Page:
On October 21 2019, Victorian Premier Daniel Andrews posted on Facebook in support of his government’s move to introduce Industrial Manslaughter (IM) laws. He chose the death of Jacob Kermeen and its effect on the family in support of the need for these laws.
It is surely a coincidence that a fatality from a trench collapse was chosen for this exercise. Some of the leading advocates for IM laws are the relatives of two workers who died from a trench collapse in Ballarat in March 2018, a case being prosecuted by WorkSafe Victoria.
In support of World Mental Health Day, SafetyAtWorkBlog has opened access to several mental health and suicide prevention articles for a limited time.
Occupational health and safety (OHS) needs to talk more about failure, in a similar way that other business processes are dissected and reported. But the challenge to this, and I think the main reasons failure is not discussed, is that OHS failures result in serious injuries, life-altering conditions and deaths. OHS shares something with the medical profession which “buries its mistakes”. There appears to be something shameful in talking about these failures in public, although the OHS profession is full of chatty anecdotes in private.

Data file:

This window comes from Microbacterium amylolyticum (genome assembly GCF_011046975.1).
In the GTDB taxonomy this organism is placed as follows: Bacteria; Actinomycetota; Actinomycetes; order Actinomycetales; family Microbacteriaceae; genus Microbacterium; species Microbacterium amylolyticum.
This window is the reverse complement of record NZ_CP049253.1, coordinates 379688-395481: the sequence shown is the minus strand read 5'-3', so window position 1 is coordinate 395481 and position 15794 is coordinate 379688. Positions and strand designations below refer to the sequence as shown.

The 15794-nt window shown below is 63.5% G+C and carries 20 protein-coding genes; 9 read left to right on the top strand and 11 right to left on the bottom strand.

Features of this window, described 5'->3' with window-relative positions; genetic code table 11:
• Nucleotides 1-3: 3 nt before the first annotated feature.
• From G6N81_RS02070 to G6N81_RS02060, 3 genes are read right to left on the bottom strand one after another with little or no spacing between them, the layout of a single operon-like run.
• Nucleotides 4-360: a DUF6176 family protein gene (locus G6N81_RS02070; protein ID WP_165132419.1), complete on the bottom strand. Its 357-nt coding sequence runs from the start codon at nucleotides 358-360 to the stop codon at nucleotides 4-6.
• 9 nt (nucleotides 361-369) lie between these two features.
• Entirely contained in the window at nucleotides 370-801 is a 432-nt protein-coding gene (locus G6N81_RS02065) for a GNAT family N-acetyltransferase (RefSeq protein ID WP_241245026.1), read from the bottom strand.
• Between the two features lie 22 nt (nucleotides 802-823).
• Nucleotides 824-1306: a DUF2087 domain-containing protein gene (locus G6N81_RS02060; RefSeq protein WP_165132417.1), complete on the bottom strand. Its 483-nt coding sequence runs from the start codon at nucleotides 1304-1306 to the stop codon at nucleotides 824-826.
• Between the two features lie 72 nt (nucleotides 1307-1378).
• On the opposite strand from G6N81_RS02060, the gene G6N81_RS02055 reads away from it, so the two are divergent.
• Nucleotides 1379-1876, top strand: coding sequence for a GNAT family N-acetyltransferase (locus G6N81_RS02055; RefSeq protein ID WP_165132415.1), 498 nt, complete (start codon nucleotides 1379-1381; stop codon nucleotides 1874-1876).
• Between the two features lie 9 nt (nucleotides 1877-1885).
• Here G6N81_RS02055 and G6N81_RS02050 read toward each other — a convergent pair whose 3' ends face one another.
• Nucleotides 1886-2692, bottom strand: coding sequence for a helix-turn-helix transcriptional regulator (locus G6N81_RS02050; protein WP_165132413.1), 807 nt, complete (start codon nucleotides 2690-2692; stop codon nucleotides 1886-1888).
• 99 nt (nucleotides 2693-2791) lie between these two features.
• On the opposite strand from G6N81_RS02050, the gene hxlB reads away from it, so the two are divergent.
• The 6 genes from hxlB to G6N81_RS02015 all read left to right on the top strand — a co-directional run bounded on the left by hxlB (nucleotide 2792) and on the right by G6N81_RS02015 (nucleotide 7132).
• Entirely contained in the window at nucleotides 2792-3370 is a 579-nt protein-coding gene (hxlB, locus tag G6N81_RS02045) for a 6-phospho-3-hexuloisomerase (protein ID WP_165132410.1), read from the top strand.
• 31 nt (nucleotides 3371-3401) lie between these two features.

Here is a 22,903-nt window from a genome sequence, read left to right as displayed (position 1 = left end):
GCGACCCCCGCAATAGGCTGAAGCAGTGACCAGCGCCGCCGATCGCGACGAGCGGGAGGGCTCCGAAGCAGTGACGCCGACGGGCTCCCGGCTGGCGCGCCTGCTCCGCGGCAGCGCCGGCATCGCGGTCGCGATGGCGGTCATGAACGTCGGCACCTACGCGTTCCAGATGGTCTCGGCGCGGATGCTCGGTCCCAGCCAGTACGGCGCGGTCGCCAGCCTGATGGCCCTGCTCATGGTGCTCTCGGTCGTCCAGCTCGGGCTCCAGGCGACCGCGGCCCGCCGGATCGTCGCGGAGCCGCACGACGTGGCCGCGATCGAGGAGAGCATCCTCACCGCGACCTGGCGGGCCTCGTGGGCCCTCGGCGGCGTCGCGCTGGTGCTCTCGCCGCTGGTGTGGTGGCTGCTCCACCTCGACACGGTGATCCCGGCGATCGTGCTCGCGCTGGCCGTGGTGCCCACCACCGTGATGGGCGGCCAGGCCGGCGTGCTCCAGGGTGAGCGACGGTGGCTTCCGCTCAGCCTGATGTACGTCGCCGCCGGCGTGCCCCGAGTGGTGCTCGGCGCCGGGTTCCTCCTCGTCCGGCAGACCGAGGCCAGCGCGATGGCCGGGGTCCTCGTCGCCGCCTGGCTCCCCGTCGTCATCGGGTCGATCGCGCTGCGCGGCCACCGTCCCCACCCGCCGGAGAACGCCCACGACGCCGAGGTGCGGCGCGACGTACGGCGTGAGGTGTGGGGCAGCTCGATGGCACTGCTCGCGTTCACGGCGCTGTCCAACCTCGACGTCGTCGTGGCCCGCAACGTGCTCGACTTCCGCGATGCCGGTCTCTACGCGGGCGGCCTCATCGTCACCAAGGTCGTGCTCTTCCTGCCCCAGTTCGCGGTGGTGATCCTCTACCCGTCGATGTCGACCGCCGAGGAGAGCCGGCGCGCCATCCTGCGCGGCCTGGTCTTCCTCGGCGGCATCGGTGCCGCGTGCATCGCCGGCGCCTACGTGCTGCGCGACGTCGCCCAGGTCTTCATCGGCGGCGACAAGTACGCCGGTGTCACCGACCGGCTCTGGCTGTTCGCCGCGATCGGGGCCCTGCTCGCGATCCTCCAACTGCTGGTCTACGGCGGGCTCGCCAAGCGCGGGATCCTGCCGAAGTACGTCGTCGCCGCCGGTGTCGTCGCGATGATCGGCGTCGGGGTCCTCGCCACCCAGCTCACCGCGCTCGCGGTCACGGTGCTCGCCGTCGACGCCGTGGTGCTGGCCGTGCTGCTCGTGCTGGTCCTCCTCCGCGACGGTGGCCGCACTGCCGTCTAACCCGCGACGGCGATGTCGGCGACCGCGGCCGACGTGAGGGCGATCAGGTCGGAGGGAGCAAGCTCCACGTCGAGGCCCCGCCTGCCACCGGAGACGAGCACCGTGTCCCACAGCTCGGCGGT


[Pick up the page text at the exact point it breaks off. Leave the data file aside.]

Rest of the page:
One of the ways for OHS to discuss these uncomfortable experiences is to focus on Harm rather than legalities and the chase for compliance.
The first paragraph in Derek Brookes‘ new book, “Beyond Harm“, seems to speak to the OHS profession:
Zero Harm is hardly ever mentioned in Australia’s academic occupational health and safety (OHS) conferences, except maybe with a little snigger. But it was prominent at the NSCAV Foundation’s SafetyConnect conference in late August 2019. This was partly because this conference has more of a commercial bent compared to other conferences but also because several international speakers from Asia were able to clarify what was meant by the term.
This conference had an enviable number of prominent Asian OHS professionals and engineers. One of them Ho Siong Hin (pictured above) explained the application of Vision Zero by the Singaporean government and business community.
Australian seems to be leading in the investigation of the (secondary) familial and social impacts of work-related death. New research from Lynda Matthews, Michael Quinlan and Philip Bohle to be publicly released soon focused on the mental health of bereaved families after a relative’s death. They found
Continue reading “New evidence of mental health effects on the relatives of deceased workers”
“At a mean of 6.40 years post-death, 61 percent of participants had probable PTSD (Post Traumatic Stress Disorder), 44 percent had probable MDD (major depressive disorder), and 43 percent had probable PGD (prolonged grief disorder).”